~ovei1 know ‹s.o., s.th.›; be aware (that, ~ko) / [...]

Part of Speech verb, transitive
Phonetic Form (i·)ovei
Tanema Equivalent ~wo
Lovono Equivalent ~lonei
    • know ‹s.o., s.th.›; be aware (that, ~ko)
    • (Part of) Antonym (for)
      • Example 113:
        Ai-ovei Cindy?
        Do you know Cindy?
      • Example 2004:
        Ai’ one i-ovei piene Tetevo.
        My father knows the language of Utupua.
      • Example 2005:
        Ni-ovei ni-ko ngatene abia teve eo.
        I know you have a lot of work.
    • understand, recognise
    • Syntactic Restriction dynamic
      • Example 356:
        Basavono po kape awoiu, dapa li-ovei.
        And when that was finished, people began to understand.
      • Example 656:
        Li-ovei li-ejau anoko iadapa.
        They recognised [lit. knew well] their itinerary.
    • know how to; hence be able (to, pe)
    • Encyclopedic Info Synt.: The subordinate verb can be either Realis or Irrealis.
      (Part of) Antonym (for)
      • Example 1935:
        Li-ovei pe li-tomoe, li-ovei pe li-tabo li-ka, nga ponu.
        They know how to disappear, how to appear again, that sort of thing.
        Example URL
      • Example 2006:
        Ini i-ovei pe i-vete piene ñe piene adapa Teanu.
        He can speak Teanu.
      • Example 2007:
        Ai-ovei pe u-vi jokoro?
        Do you know how to play the panpipe?
    • be allowed to
      • Example 1094:
        Daviñevi wopine li-ovei pe li-anu kava.
        Adult women are allowed to drink kava.
      • Example 1419:
        Ai-ovei pe u-lebie.
        You can bathe (if you want).
    • may (do V)
    • Syntactic Restriction epistemic modality
      • Example 2008:
        Miko i-ovei pe i-wai mwoe.
        Earthquakes can shake houses
    • be prone (to, pe); do V habitually; used to (do)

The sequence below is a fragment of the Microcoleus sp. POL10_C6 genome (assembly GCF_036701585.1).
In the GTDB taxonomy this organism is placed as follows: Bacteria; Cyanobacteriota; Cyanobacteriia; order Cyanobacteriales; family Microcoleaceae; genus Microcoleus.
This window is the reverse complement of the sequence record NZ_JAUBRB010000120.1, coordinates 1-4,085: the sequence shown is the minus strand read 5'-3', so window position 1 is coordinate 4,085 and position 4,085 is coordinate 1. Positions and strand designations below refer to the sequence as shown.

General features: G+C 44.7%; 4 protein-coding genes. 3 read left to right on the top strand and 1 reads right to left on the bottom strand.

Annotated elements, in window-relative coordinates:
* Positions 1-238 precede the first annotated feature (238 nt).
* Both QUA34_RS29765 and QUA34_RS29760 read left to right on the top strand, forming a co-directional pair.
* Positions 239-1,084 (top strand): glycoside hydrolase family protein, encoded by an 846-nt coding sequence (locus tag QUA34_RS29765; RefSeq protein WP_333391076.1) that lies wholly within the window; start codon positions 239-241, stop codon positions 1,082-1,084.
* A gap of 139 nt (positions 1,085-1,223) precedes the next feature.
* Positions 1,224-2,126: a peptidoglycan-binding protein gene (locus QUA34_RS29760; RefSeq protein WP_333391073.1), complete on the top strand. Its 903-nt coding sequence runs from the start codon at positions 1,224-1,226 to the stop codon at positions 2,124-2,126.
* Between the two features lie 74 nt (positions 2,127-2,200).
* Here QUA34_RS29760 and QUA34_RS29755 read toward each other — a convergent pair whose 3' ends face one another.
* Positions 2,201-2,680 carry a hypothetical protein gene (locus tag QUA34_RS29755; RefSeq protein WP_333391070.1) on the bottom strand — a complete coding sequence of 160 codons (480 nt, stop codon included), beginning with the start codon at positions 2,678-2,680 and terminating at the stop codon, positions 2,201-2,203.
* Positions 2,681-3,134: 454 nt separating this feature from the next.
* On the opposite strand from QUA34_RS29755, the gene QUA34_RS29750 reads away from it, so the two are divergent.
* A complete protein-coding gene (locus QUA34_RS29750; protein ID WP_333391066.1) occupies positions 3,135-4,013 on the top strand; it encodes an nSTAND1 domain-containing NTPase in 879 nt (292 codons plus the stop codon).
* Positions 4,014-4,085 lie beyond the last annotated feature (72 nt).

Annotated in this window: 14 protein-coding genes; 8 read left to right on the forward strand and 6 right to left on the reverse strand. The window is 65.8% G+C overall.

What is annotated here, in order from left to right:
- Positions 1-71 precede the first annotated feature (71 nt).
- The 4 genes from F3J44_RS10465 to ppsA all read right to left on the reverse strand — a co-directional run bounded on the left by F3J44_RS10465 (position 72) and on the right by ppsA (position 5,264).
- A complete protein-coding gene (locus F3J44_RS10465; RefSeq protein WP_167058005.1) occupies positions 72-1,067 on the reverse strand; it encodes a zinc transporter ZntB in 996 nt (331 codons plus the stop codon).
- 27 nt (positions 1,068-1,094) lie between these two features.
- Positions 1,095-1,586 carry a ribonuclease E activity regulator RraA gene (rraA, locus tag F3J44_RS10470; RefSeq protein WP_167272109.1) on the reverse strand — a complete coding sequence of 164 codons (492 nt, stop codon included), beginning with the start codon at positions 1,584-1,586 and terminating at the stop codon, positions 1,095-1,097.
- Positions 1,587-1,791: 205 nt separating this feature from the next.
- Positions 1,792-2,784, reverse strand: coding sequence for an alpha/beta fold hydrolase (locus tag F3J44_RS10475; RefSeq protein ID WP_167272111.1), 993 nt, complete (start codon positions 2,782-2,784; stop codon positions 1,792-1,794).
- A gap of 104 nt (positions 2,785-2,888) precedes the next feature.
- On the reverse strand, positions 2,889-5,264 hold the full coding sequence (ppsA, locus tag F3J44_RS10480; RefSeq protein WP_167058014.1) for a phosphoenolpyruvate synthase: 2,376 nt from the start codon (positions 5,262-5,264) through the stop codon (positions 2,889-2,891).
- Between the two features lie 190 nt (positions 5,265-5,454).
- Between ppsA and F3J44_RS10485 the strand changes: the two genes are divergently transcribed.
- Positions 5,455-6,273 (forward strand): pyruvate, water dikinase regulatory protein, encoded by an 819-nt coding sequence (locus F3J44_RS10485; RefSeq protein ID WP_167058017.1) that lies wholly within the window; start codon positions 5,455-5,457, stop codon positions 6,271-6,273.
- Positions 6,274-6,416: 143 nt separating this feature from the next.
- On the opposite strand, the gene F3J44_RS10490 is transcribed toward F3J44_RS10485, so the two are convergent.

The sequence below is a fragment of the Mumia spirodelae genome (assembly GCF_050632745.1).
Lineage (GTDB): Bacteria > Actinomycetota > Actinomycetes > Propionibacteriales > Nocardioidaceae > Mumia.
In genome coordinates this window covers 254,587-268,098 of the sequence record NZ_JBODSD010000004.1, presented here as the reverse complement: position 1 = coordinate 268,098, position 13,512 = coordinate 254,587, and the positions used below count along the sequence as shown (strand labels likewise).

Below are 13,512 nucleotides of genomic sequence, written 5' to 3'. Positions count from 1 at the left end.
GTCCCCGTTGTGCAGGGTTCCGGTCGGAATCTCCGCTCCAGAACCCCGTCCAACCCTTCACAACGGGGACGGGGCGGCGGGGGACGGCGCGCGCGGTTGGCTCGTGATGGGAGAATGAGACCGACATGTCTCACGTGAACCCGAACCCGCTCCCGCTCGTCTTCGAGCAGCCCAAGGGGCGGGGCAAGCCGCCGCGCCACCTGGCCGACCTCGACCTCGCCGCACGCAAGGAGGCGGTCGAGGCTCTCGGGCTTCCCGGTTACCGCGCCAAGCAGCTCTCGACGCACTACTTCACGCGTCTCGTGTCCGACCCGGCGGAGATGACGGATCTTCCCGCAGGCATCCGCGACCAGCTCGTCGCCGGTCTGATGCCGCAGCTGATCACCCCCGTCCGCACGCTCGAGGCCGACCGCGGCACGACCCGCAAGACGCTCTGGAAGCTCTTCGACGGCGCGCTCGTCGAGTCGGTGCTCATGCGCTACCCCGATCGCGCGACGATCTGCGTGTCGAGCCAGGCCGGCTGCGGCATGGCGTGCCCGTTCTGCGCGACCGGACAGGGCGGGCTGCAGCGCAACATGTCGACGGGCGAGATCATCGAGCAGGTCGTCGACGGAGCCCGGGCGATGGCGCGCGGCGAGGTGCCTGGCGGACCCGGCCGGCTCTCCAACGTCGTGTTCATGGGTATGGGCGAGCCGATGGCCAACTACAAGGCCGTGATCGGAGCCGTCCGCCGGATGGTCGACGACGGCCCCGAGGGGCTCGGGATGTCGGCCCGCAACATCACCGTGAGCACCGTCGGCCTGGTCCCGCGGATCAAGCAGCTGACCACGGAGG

• Example 362:
        Dapa noma, li-ovei pe li-loko uie woubo pe le-vei bavede peini.
        People before used to weave sails out of pandanus leaves.
      • Example 466:
        Li-ovei pe li-la tepulu li-lateli ne teipu me le-su nga buluko.
        Kauri resin can be stored in an empty coconut shell, and lit as a lamp.
      • Example 1131:
        Dapa kula li-ovei pe li-vete piene kiane.
        Some people tend to speak fast.
      • Example 2009:
        Dapa Lovoko na li-ovei pe li-la ngatene iune.
        The Lovoko people are inclined towards mutual cooperation.

Related entries

  • Heterosemes:
  • See also:
    • ~re let go of ‹s.th.›, release, drop / leave ‹s.th.› somewhere; put ‹s.th.› down, lay, set / set ‹trap›; cast ‹net› / spend ‹money, viko›; hence pay ‹fine› / let go of, release ‹s.o.›; leave ‹s.o.› alone / allow ‹s.o.› to do s.th. / leave ‹s.o.›; drop ‹s.o.› somewhere, walk ‹s.o.› back / divorce ‹s.o.› / leave ‹people› behind as one passes away; hence die
    • kape Irrealis marker, with various contextual interpretations / equiv. of a future: will / equiv. of a prospective: be about to / equiv. of a deontic: should, be supposed to / equiv. of a subjunctive / equiv. of a potential: can / equiv. of a conditional / equiv. of a habitual aspect / equiv. of a generic present, used in instructions / indicates epistemic doubt or approximation